- In Australia, 93 per cent of businesses have internet access, and 99.6 per cent of these use broadband as their main type of internet connection.11
- 83 percent of households have access to the internet and of these 93 per cent use broadband.12
- Telecommunication infrastructure was deregulated in Australia in 1992, and the industry is left to market forces.
Melbourne is the nerve centre for the national broadband network rollout
The national broadband network (NBN) is one the largest infrastructure projects in Australia's history, and one of the largest broadband networks in the world. The project will provide high-speed broadband
- access to Australian homes and businesses via fibre to the node (FTTN) services.
- Melbourne is the technology hub for NBN Co, hosting the NBN Co National Operations Centre (NOC) and the backup NOC.
|World-class universities for education and research|
|Deakin University||Swinburne University|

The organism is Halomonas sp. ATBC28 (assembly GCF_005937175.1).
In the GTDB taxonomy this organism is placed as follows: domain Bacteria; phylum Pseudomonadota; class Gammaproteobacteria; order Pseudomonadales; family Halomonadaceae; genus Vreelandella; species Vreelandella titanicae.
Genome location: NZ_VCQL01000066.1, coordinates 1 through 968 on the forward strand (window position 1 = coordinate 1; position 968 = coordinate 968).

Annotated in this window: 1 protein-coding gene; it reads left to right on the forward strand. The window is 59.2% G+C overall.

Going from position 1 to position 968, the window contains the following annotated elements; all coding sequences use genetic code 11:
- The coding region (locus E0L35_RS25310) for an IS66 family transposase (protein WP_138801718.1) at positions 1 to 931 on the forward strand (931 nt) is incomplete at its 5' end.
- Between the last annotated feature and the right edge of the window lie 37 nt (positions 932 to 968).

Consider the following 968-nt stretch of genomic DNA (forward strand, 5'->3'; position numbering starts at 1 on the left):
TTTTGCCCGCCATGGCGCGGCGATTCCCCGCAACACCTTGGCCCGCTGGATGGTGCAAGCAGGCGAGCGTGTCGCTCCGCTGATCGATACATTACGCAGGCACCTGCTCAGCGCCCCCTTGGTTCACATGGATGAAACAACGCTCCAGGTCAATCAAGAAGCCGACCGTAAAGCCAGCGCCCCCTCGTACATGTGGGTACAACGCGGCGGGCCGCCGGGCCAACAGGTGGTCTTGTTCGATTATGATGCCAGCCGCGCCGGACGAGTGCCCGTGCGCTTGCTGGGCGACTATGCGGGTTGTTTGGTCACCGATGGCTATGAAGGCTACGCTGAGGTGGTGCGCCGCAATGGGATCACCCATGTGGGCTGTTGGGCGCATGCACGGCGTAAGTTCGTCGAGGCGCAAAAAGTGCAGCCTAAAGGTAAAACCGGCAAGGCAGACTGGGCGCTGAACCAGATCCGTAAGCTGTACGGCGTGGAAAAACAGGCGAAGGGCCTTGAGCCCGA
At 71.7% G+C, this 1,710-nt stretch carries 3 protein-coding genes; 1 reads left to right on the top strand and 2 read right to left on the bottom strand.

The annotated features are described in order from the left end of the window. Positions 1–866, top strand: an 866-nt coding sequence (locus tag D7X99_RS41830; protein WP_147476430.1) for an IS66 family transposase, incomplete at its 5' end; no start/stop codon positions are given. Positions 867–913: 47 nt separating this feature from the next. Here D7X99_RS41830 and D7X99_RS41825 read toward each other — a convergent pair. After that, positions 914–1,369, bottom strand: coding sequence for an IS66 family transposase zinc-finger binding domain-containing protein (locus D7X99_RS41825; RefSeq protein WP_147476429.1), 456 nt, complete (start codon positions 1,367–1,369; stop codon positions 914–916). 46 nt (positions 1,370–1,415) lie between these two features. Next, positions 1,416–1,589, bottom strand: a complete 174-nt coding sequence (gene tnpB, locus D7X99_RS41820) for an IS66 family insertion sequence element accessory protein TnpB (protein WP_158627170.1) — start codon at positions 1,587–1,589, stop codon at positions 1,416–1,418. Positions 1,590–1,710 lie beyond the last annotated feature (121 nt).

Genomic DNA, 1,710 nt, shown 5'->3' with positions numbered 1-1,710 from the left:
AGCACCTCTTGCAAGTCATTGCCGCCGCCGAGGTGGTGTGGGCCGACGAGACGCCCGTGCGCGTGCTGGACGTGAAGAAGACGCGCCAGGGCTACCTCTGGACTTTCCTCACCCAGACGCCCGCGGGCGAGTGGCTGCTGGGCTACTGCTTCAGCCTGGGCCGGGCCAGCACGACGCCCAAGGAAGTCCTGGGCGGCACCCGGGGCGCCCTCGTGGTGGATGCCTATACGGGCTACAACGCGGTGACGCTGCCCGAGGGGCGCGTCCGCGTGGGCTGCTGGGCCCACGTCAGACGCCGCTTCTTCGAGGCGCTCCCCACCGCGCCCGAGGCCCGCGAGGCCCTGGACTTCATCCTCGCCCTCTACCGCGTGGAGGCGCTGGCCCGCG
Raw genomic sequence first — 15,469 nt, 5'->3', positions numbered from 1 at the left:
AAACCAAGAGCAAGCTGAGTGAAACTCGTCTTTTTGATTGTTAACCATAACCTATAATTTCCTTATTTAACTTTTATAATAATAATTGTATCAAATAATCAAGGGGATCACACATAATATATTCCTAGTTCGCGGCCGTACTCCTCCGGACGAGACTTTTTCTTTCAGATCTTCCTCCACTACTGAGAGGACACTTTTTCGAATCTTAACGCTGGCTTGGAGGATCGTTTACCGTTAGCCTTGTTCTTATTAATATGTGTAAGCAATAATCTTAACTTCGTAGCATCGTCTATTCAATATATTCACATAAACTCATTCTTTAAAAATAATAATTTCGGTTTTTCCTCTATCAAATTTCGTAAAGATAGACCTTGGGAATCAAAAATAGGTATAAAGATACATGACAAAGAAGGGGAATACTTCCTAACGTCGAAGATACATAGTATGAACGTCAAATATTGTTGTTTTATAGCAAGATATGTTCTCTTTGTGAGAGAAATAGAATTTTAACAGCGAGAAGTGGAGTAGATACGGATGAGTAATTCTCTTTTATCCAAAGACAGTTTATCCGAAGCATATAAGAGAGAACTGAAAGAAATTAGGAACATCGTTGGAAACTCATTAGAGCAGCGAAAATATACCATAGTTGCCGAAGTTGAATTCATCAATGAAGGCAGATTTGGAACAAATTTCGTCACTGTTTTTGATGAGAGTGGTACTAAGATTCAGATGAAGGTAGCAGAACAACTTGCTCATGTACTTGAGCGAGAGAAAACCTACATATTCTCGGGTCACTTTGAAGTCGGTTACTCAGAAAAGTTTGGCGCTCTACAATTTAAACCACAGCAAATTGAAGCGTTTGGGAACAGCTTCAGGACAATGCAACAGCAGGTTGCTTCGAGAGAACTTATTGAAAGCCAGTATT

|Federation University||University of Melbourne|
|Latrobe University||Victoria University|
|Monash University||Australian Catholic University|
|International investors already in Melbourne's ICT ecosystem|
|Electronic Arts (EA Games)||SGI||Lockheed|
|Some of the local (and internationally renowned) ICT firms|
|Interactive||Aussie Commerce Group|
1. State Government of Victoria – Department of State Development, Business and Innovation
2. Department of Education - Higher Education Statistics Data Cube (uCube) which is based on the student and staff data collections, 2013.
3. fDi Magazine – Global cities of the future 2014/15
4. QS Quacquarelli Symonds Ltd, QS Best Student Cities 2014
5. Economist Intelligence Unit, Heidrick & Struggles Global Talent Index, Outlook to 2015.
6. Department of Education - Higher Education Statistics Data Cube (uCube) 2013.
7. DIAC, unpublished data
8. Competitive Alternatives KPMG's Guide to International Business Location Costs, 2014 Edition
10. Australian Research Council, Excellence in Research Australia 2012 National Report, (Next report available 2015)
11. Australian Bureau of Statistics